This identity strengthened in the 1940s, when Lebanon gained independence.
As a witness to the rise and fall of the Mesopotamian, Hittite, Egyptian, Assyrian, Babylonian, Persian, and Greek empires, Lebanon has a distinct history. C., the Canaanites, who became known as Phoenicians, were the first inhabitants of Lebanon.
These efforts are ongoing at the end of the twentieth century.
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For 16 years, Lebanon was torn apart by fighting between Christians and Muslims.
Although a tentative peace agreement in 1991 ended the war, many problems remain.
Various government offices are still reserved for specific sects: the prime minister is always a Sunni Muslim; the president is always a Maronite, and the speaker of the house is always a Shiite.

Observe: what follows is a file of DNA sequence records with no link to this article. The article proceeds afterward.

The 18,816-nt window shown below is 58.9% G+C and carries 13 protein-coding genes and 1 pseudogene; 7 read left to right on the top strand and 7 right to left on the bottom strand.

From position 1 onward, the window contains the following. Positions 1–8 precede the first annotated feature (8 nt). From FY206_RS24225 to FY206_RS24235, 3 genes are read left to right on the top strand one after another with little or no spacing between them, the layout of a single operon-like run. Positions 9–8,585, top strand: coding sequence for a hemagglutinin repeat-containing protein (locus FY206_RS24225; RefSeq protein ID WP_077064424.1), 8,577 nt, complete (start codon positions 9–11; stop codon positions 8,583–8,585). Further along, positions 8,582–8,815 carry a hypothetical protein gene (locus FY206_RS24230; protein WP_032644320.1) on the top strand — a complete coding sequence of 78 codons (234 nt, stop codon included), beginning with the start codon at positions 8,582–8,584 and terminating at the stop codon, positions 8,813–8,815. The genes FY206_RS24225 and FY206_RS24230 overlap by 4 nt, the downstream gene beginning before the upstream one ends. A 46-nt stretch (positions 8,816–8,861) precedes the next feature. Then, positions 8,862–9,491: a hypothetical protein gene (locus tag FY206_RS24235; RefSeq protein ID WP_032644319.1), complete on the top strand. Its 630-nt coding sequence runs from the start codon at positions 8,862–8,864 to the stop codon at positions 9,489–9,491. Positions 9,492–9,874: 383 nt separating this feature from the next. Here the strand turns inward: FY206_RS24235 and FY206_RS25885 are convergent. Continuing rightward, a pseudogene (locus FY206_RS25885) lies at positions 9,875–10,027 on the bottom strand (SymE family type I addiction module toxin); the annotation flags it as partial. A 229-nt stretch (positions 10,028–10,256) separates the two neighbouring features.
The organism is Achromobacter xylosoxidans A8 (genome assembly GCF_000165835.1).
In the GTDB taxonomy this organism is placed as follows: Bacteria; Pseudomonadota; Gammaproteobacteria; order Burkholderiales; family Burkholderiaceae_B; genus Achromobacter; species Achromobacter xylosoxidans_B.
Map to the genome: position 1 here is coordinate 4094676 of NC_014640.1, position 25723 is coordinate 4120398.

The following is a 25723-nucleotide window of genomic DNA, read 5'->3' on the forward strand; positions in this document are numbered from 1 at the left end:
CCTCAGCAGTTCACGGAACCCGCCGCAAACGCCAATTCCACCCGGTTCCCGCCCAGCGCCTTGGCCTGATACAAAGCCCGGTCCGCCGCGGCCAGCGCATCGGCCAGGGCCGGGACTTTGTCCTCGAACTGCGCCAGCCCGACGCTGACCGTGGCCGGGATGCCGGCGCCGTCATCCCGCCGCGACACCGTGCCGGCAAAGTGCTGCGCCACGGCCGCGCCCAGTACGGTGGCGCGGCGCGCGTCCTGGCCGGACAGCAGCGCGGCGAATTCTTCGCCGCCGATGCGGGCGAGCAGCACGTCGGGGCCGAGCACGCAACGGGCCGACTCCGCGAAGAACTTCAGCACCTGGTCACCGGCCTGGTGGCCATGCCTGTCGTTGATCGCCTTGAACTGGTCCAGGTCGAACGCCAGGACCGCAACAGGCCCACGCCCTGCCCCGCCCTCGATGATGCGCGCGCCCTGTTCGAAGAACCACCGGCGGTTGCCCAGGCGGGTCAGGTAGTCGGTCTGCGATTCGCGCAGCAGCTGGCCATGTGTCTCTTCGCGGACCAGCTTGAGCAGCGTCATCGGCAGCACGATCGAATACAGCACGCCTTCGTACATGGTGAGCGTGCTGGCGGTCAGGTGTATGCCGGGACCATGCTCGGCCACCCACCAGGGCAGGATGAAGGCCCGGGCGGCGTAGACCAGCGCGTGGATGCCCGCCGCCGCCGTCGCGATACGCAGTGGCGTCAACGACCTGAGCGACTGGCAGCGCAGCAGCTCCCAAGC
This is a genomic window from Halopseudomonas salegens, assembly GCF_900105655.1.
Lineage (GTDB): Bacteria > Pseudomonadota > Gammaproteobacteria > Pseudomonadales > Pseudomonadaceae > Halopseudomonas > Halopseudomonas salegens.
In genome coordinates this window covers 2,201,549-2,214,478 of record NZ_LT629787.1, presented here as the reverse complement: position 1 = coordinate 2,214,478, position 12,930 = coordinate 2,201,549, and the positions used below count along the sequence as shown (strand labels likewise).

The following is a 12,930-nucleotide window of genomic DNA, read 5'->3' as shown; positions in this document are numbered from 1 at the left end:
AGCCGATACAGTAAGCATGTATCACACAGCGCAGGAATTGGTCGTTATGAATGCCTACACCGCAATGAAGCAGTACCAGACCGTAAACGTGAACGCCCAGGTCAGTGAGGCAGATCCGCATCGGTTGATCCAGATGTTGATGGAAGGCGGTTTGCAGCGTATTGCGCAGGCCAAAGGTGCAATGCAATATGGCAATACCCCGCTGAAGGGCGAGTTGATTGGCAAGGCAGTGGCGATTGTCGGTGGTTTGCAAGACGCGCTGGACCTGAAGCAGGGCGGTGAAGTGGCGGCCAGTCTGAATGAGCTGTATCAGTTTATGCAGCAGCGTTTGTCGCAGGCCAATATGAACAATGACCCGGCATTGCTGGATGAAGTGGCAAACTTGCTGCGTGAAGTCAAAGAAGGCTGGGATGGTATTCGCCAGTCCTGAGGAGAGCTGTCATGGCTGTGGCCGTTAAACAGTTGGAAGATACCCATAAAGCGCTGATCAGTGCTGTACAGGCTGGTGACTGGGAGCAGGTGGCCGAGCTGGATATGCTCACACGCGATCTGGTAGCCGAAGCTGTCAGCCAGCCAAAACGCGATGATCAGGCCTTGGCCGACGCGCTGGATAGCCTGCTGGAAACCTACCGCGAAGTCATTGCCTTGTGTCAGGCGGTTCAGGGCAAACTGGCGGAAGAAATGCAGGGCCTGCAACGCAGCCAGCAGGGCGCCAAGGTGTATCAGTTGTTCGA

Throughout its history, there have been movements within Lebanon to "deconfessionalize"—to create a one-person, one-vote system instead of apportioning representation and political offices by religious affiliation.
Syria forms Lebanon's northern and eastern borders.
Israel lies directly south of Lebanon, with the Mediterranean Sea to the west.
Christians, who account for under two-fifths of the total Lebanese population, include the Maronites (the most numerous and the most powerful) at 22 percent, the Eastern Orthodox at 10 percent; Melkites (Greek Catholics) and Armenians, each at 6 percent, and Protestants at 2.5 percent.
Through Lebanon's unwritten National Pact of 1943, political power was apportioned between Christians and Muslims.
A succession of peoples, including Persians, Greeks, and Romans, challenged Phoenician power.